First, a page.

Kebony stands the test of time – three years on at Camber Sands

Architecture firm WAMdesign was commissioned by a private client to build two beach houses right on the seafront at Camber Sands, East Sussex. Positioned next to the county’s only sand dunes, on the site of an old bungalow, the beach houses are an ideal summer bolthole offering spectacular views of the sea and unparalleled access to the beach.

This project was designed to have minimum impact on the environment, which led to the architects specifying a selection of recycled and sustainable materials throughout the build. In addition a hardwearing material which did not compromise on beauty was required for the exterior of the beach houses as they would be subjected to harsh weather conditions all year round. Further, the architects wanted to create a seamless continuity in the building’s structure to complement the interior wooden beams and allow the buildings to blend with its beautiful surroundings. As such Kebony, a beautiful wood recommended by leading architects, was the obvious choice for the cladding as it is both environmentally friendly and resistant to wear and weathering and is visually complementary of its seaside location.

The contemporary homes were completed in 2014 and three years on Kebony has undoubtedly proven itself as a material capable of standing the test of time. The Kebony wood has now developed its characteristic beautiful silver-grey patina, which develops after exposure to the elements whilst maintaining the woods remarkable performance characteristics. Now more than ever, the Camber Sands beach houses echo the natural colour and smoothness of the dunes creating

Developed in Norway, the patented Kebony technology uses an environmentally friendly process which permanently enhances the properties of sustainable softwood with a bio-based liquid derived from agricultural crop waste. By polymerising the wood’s cell walls, the wood gains greatly improved durability and dimensional stability, giving it characteristics similar to those of tropical hardwood. The result is a strengthened and stabilised wood with comparable, and often superior, attributes to tropical hardwood. It is also visually striking, strong and resistant to biological decay with a long lifecycle and outdoor life time warranty of thirty years. The wood provides a sustainable option for using timber in construction and Kebony only uses raw materials from FSC®-certified, sustainably managed forests, and carries the Nordic ecolabel called “Swan”, it is also completely safe and toxin-free.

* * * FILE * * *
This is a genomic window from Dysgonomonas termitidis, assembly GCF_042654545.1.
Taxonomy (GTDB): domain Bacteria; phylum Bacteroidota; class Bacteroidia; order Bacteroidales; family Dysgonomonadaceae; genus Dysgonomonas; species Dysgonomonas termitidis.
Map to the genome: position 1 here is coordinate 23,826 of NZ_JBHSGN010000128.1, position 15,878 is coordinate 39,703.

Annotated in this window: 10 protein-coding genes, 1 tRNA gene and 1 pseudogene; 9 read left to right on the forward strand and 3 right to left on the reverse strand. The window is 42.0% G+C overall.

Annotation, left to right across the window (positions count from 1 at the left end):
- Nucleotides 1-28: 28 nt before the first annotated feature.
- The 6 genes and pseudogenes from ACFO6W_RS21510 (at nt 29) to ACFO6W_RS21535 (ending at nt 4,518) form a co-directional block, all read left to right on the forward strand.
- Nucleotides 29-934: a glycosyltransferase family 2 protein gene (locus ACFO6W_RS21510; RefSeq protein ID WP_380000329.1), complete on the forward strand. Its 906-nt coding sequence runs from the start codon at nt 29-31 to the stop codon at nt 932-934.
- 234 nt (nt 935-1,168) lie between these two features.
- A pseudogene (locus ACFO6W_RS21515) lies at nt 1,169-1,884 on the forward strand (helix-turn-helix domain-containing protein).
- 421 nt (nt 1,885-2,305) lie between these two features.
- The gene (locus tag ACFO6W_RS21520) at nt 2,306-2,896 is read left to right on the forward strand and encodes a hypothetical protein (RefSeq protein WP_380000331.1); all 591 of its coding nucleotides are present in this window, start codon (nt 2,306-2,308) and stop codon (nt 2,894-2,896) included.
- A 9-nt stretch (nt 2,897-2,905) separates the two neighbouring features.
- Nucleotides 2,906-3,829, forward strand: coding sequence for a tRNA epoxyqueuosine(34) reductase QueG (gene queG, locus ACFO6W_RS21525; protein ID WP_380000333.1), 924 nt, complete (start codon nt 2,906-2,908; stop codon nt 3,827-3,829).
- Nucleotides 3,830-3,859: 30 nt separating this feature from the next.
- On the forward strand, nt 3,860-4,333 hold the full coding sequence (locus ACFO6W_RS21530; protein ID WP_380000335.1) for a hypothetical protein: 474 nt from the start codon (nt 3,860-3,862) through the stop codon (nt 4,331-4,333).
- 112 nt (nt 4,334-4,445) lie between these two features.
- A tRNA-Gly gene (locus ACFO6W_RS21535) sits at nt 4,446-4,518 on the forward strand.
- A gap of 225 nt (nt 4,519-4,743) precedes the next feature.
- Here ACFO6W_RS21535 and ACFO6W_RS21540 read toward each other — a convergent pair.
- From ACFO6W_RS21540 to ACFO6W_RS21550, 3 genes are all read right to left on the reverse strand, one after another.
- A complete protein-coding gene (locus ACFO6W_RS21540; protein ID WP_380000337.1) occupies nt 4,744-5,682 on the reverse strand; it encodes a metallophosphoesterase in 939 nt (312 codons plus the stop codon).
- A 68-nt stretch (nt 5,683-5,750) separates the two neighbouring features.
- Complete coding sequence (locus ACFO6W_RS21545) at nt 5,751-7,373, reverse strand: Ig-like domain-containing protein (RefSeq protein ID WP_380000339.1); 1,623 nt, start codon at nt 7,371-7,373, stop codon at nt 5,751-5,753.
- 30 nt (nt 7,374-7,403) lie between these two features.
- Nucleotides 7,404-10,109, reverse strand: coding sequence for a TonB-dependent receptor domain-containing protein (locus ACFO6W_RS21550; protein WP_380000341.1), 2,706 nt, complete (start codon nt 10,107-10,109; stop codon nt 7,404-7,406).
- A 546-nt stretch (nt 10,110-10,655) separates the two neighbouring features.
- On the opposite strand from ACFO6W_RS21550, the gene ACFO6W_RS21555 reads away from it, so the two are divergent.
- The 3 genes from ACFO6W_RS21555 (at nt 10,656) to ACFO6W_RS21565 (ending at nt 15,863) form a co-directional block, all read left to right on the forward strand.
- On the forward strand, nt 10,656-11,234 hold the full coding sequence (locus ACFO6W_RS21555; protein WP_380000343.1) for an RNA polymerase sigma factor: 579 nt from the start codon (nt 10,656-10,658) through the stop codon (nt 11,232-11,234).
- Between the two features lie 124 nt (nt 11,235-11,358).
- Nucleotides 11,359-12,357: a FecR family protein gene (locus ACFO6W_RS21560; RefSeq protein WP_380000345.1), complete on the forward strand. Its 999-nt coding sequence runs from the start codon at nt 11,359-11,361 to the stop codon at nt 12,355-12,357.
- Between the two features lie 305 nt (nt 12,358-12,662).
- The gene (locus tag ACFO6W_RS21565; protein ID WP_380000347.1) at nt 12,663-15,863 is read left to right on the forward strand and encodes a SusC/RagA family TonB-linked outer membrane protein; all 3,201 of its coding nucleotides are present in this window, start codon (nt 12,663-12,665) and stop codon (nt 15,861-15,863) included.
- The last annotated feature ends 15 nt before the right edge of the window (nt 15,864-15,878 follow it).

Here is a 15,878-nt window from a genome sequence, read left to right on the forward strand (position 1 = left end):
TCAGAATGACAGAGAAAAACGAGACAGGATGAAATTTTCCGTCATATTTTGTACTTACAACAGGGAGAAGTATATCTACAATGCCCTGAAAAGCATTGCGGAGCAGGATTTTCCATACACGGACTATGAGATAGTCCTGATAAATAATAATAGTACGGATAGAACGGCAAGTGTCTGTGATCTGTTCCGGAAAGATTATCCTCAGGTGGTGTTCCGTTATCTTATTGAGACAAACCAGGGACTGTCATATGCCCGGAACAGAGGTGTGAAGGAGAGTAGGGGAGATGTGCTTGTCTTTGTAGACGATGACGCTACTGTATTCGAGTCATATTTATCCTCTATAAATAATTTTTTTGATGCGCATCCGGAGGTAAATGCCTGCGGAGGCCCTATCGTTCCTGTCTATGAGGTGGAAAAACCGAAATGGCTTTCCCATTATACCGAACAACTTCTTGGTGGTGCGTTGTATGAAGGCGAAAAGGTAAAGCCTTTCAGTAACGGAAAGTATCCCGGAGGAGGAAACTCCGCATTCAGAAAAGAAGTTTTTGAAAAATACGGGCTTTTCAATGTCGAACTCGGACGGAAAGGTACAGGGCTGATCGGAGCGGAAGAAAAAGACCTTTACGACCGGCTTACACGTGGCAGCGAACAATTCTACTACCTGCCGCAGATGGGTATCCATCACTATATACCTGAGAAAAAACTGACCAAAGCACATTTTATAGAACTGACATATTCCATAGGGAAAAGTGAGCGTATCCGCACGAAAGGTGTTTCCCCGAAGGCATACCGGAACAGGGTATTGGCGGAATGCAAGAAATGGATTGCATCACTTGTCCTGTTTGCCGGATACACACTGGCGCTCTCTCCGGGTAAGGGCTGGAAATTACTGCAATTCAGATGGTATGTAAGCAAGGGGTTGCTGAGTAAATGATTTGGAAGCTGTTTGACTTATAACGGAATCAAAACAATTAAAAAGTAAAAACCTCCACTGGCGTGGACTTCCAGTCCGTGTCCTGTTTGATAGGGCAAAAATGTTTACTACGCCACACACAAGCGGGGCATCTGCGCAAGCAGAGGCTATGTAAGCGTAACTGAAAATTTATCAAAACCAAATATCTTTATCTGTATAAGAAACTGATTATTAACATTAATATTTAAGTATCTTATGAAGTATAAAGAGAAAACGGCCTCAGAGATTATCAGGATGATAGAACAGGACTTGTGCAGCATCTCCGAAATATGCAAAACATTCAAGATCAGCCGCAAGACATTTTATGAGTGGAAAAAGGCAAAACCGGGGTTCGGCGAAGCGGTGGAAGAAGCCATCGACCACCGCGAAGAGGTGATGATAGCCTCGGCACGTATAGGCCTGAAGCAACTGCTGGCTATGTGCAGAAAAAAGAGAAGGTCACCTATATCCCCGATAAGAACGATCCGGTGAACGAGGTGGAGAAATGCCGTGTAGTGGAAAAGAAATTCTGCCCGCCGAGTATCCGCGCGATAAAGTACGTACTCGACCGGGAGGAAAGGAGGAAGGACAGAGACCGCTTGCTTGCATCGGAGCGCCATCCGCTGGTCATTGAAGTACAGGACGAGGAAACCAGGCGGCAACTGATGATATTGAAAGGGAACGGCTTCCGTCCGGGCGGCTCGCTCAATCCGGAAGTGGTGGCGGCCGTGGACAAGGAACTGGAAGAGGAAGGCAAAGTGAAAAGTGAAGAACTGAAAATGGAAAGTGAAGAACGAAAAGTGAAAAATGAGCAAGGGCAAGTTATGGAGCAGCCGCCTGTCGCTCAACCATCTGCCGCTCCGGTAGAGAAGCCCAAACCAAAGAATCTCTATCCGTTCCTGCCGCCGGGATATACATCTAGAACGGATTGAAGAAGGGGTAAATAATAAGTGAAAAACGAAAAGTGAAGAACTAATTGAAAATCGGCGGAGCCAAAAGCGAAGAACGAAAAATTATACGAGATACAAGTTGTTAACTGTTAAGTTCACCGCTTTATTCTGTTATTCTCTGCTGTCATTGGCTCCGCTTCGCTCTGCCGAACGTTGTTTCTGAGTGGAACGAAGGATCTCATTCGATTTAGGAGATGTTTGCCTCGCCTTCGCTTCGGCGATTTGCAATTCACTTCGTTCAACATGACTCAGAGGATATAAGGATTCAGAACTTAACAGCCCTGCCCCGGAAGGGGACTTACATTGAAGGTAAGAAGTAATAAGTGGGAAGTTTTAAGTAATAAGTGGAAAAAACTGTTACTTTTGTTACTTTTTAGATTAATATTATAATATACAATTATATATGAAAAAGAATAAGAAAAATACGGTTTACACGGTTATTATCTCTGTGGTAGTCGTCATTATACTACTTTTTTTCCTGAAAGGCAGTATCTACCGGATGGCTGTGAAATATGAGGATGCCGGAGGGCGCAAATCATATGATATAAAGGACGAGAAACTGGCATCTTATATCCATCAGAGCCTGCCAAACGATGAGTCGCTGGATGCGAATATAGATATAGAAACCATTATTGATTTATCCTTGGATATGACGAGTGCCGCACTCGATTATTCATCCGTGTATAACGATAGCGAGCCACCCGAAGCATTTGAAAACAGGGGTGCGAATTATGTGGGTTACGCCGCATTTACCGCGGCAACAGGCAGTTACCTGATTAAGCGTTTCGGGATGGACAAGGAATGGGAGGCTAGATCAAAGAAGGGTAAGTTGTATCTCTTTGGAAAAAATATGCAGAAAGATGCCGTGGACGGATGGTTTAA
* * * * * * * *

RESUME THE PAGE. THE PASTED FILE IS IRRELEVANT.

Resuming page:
The number of challenges created by the location of the Camber Sands Beach Houses became apparent during construction and was a good indicator of the forces that the buildings would be exposed to in their future. The first obstacle presented itself when the constructors had to create makeshift pathways through the sand in order to transport the materials to the site without the existence of roads. Secondly, the site was battered by the severe storms and tidal surges that hit the country during the winter of 2013/14 with gales sweeping the beach and blasting the buildings with sand as they began to take form. Consequently, the huts have been built with floating foundations and stainless steel frame providing the requisite resilience and ability to fend off the elements in their exposed position on the coast, providing ample protection for their owners to enjoy the calm, warm summer days.

Architects Walker & Martin commented: “We have been thoroughly impressed with the quality and durability of the Kebony wood and are absolutely thrilled with the end result. It was a long (cold and windy) process to get this project to completion and we are very proud of the achievement by all!”

Adrian Pye from Kebony added: “The beach houses look fantastic and are perfectly in-keeping with their surroundings, the Kebony wood has now developed its beautiful silver-grey patina and blends perfectly into its natural surroundings. It has been a wonderful experience to watch this project adapt since its completion. We can’t wait to come back in 2020 and see how it looks another three years on.

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